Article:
Figure 5.13. (a) A female red grouse brooding chicks. Detailed field studies and experiments have shown that the parasites make their prey more vulnerable to predation (Hudson etal. 1992a, Packer etal. 2003). The parasites appear to interfere with the ability of females to control scent. (b) A young grouse chick infected with ticks Ixodes ricinus. These ticks can transmit the Louping ill virus that causes 80% mortality and reduces the growth rate of the grouse population (Hudson et al. 2002, Laurenson et al. 2003). (c) Experimental reductions in the intensity of nematode infection have shown that parasite removal results in an increase in clutch size, hatching success and survival of grouse chicks (Hudson 1986, Hudson et al. 1998, 2002). (d) Nematode worms (Trichostrongylus tenuis) burrowing into the caecal wall of red grouse. These nematodes have a major impact on the fitness of individual hosts to the extent that they cause morbidity, reduced fecundity and generate population cycles (Hudson et al. 1998, Dobson and Hudson 1992, Hudson et al. 1992b, 1998). Photo compliments of Pete Hudson.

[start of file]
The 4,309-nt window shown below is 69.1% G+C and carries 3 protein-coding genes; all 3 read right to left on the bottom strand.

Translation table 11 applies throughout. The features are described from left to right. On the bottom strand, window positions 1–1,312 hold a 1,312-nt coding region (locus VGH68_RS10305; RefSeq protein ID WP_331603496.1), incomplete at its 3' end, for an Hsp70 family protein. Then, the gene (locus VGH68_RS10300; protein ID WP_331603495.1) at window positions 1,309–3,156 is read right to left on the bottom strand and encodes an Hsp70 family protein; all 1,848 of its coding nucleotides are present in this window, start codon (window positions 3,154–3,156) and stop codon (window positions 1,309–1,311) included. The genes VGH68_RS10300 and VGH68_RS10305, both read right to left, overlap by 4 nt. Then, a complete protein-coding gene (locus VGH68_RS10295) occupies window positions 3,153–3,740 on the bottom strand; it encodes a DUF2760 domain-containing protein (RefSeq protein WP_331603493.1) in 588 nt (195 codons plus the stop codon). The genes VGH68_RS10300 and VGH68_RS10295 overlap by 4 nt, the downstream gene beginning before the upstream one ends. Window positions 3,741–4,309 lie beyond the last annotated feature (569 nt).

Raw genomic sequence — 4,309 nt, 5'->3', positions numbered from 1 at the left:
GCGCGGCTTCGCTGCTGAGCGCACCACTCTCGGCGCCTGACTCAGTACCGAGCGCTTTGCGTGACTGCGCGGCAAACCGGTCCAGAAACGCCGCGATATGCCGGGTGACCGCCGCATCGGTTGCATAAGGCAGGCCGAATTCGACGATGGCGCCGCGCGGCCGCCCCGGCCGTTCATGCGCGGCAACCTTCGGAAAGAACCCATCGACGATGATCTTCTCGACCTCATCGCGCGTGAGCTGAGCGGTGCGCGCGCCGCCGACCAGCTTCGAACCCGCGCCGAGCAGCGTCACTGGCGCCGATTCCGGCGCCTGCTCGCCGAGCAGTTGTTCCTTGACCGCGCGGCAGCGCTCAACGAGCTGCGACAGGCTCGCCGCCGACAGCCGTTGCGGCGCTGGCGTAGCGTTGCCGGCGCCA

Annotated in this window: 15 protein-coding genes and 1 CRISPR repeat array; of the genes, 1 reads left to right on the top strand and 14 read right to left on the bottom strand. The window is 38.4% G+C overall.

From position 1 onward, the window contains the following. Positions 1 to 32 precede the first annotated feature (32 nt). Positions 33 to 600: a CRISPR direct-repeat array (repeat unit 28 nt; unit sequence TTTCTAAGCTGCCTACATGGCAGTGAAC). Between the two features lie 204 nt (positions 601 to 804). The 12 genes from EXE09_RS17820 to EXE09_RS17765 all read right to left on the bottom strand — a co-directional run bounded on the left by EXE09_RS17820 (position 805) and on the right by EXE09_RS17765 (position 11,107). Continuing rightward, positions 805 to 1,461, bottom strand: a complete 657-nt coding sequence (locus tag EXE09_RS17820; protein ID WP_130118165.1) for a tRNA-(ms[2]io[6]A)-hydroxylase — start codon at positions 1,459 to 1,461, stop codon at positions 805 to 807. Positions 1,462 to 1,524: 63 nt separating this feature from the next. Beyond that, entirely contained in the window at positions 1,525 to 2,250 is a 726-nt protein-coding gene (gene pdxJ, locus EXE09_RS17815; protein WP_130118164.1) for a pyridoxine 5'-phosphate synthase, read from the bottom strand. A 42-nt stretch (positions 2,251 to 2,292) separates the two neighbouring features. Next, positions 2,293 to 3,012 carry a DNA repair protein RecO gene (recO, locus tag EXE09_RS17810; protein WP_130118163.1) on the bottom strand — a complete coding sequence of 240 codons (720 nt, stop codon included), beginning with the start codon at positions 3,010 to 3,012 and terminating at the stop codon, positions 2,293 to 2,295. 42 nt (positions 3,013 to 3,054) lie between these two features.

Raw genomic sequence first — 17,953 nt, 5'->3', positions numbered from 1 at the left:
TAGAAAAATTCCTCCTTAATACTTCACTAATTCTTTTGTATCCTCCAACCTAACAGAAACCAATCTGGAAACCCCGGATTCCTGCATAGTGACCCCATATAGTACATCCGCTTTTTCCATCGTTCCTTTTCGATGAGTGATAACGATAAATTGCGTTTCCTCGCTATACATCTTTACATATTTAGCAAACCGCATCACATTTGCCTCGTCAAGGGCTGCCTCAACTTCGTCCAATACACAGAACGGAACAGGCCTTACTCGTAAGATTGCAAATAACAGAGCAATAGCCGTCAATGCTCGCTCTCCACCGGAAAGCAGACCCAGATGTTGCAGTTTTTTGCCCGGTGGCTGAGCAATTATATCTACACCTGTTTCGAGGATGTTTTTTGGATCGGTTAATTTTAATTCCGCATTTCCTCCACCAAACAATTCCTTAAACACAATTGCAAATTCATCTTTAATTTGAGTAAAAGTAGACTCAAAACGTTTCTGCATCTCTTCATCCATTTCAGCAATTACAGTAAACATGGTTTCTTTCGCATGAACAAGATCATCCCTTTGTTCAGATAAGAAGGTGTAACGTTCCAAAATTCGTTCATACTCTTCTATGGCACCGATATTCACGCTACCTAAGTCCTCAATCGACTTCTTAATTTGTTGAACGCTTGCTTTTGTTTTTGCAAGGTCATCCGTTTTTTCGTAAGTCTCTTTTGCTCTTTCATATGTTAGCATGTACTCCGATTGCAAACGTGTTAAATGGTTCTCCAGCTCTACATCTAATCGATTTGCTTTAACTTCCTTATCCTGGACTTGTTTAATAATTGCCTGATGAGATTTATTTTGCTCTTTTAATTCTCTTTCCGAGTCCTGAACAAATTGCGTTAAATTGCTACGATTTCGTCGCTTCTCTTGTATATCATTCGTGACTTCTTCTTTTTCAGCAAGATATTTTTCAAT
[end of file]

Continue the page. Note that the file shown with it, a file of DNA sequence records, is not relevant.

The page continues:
Figure 5.13. (a) A female red grouse brooding chicks. Detailed field studies and experiments have shown that the parasites make their prey more vulnerable to predation (Hudson etal. 1992a, Packer etal. 2003). The parasites appear to interfere with the ability of females to control scent. (b) A young grouse chick infected with ticks Ixodes ricinus. These ticks can transmit the Louping ill virus that causes 80% mortality and reduces the growth rate of the grouse population (Hudson et al. 2002, Laurenson et al. 2003). (c) Experimental reductions in the intensity of nematode infection have shown that parasite removal results in an increase in clutch size, hatching success and survival of grouse chicks (Hudson 1986, Hudson et al. 1998, 2002). (d) Nematode worms (Trichostrongylus tenuis) burrowing into the caecal wall of red grouse. These nematodes have a major impact on the fitness of individual hosts to the extent that they cause morbidity, reduced fecundity and generate population cycles (Hudson et al. 1998, Dobson and Hudson 1992, Hudson et al. 1992b, 1998). Photo compliments of Pete Hudson.